Windmill Tips

I’m by no means an expert and really only very recently getting my feet wet printing on a Windmill (10 x 15, 1962), but just recently completed my first job on the press, requiring 100,000+ impressions, and thought I’d share a few things. Most of this will no doubt be obvious to the experts but I thought I might share my (random) observations:

Hairline Registration:
I sought help here for a registration spindle that wouldn’t budge, and ultimately never managed to get the guide mechanism to work before getting started on this job (turns out we need to make a repair that won’t be a snap). The project required 3-color hairline registration on some cards, and this was achieved by simply turning off the blower that ruffles the feed, picking a margin and either the left or right guide, then keeping this consistent for each color. If you have a poorly functioning guide bar and can feed consistently without the blower you should be all set.

Cleanup is a snap as long as you apply fairly heavy pressure to the washup blade, and be sure to clean it afterwards.

Automatic Stop and Ink Transfer:
Best of course if you have the automatic stop adjusted properly, but I found it helpful, in case of a misfire, to apply packing tape to the tympan, covering any area the plate may contact. The ink transfers off within 4 to 5 impressions (as opposed to ink that’s been absorbed into significantly less coated tympan).

Boxcar Base:
No reason not to use a Deep Relief base with the Windmill, just adjust your rails to accommodate the height.

If this helps anyone, terrific. I’ve been printing on Pearls for 5 years now and the Windmill is a whole new ballgame. It’s an extraordinary piece of machinery but I have loads more to learn.

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That is silly, you can NOT get hairline register without the guides…..IMO this is a phony story.

I realize it may seem implausible but it can be done — again it’s a matter of preventing the sheets from ruffling in the feed by disabling the blower. The sucker bar should pick up and deliver the sheet to the gripper in the same place every time. Adjusting feed is a bit more difficult but it’s not impossible.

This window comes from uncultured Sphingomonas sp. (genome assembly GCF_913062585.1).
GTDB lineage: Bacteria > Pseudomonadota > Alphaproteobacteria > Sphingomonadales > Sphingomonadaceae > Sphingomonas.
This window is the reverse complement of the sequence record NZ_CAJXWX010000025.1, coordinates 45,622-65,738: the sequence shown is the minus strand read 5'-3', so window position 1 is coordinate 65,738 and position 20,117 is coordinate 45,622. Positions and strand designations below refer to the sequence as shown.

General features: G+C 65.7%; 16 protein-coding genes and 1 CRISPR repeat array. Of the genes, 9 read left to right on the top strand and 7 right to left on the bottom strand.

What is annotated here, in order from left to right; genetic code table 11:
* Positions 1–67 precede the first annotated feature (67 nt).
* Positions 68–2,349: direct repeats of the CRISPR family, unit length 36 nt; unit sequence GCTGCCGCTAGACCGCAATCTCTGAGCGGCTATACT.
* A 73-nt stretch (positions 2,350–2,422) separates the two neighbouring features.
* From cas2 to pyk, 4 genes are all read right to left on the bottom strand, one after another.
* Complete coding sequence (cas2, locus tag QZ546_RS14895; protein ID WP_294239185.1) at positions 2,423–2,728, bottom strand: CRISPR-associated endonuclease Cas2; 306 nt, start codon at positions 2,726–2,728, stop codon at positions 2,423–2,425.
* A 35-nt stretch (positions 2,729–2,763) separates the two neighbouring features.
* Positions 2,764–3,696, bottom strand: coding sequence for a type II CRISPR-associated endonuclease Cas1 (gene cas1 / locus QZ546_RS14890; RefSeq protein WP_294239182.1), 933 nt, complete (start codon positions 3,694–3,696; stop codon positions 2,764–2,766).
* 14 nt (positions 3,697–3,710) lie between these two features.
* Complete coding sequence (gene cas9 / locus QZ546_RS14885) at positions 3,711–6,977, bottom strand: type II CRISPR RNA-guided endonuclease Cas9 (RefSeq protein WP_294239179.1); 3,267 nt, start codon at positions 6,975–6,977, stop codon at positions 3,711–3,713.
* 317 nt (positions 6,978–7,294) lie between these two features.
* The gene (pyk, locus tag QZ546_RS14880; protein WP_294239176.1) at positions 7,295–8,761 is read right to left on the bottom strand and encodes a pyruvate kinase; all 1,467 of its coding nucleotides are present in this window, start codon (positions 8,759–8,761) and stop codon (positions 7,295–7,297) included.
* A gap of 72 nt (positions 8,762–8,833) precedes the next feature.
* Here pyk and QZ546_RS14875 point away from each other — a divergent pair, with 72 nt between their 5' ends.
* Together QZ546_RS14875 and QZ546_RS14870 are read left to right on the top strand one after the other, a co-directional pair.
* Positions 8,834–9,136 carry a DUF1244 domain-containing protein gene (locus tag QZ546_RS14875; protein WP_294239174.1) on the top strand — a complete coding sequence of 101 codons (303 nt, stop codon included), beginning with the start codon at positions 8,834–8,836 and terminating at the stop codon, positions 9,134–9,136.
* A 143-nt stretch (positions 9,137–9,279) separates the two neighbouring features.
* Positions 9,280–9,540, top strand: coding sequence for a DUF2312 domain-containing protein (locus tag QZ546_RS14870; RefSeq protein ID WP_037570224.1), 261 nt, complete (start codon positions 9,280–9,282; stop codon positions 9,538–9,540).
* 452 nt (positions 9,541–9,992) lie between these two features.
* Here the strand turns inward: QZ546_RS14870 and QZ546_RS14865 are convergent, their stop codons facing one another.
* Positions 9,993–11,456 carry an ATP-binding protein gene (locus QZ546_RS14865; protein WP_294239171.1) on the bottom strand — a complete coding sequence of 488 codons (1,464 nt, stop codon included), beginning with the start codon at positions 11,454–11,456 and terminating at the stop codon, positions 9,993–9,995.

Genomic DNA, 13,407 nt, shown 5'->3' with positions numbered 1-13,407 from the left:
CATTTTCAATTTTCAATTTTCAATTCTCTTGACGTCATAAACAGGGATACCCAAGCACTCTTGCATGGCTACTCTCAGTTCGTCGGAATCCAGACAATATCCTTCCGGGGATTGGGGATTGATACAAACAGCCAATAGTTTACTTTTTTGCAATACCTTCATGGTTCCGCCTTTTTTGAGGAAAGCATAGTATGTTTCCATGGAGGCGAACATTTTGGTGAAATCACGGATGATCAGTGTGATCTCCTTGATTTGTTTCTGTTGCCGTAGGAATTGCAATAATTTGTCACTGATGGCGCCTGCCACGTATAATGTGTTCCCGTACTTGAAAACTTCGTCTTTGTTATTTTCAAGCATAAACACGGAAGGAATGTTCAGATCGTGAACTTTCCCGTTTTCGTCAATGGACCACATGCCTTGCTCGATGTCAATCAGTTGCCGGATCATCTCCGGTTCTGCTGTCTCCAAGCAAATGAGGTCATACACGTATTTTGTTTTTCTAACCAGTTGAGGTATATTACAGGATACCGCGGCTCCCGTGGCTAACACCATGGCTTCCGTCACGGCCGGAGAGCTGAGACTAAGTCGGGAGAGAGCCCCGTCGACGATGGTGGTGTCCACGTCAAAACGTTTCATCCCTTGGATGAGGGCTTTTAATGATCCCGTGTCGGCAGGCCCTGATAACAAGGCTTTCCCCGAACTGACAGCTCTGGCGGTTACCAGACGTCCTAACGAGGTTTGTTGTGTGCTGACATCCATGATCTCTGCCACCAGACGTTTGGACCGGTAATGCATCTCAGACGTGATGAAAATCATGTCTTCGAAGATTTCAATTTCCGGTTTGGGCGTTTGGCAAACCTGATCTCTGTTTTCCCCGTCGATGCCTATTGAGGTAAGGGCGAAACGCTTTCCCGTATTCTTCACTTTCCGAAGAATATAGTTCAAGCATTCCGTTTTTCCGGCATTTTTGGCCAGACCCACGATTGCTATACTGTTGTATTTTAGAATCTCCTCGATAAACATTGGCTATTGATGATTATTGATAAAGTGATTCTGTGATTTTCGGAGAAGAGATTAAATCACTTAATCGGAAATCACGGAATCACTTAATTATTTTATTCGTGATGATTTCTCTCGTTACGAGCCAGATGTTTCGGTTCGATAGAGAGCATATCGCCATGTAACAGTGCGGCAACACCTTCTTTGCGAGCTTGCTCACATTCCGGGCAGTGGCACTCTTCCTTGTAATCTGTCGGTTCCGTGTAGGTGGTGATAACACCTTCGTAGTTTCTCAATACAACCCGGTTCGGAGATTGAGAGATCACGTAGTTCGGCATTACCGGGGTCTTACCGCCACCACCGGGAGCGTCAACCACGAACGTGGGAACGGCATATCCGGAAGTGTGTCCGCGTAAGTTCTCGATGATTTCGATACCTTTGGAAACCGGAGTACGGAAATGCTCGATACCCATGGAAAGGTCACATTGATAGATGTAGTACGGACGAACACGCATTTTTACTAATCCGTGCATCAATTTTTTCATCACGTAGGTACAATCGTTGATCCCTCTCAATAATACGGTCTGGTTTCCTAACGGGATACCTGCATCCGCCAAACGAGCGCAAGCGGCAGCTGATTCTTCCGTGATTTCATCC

Why not just use the lay gauges as they were intended? Any small variation in the sucker bar will ultimately misregister sheets printed in the commercial mode. I work on these machines daily and have never found a machine with a vacuum bar that did not have SOME wear in it after 50 or so years.

After 50 years of operating Heidelbergs, all I can say to Pearl is that she was just lucky.
Just how does she define hairline registration?
Could she literally print in a different colour a 3pt rule into a 3pt space between two other rules both in the vertical and horizontal? I doubt it!
As for adjusting the tracks to accommodate a deep relief base; the windmill was designed to work with a print forme of type height 0.918 inch, so its the forme that should be adjusted for height not the roller tracks.
Any experienced operator of windmills in the real commercial world knows that the most important element for consistent feeding is the separation of the top few sheets of the pile by the air blast from the front blower.

Boston is a major city there should be no problem getting your press fixed so you can use the guides. 3 colour hairline must be thick hair. If your client is happy that’s all that count$. Without working guides and claiming hairline registration you run the risk of having your work rejected. Even when diecutting unprinted stock I use the guides as it makes stripping(waste removal)easier. your tips are okay for someone whose press is damaged but only as temp fix until repairs can be made. Also think resale value every day more and more presses are leaving our continent.

pearl, i live near boston, there is a man that fixes heidleburgs that is excellent, he fixed my windmill, if interested i will post his name and number i have it somewhere just can’t find it without a major search. dick g.

Hairline registration is defined as 1/4 point (0.0034” 0.086mm) trap on the windmill. This feat can only be attained consistently with use of the register bar in the best working order.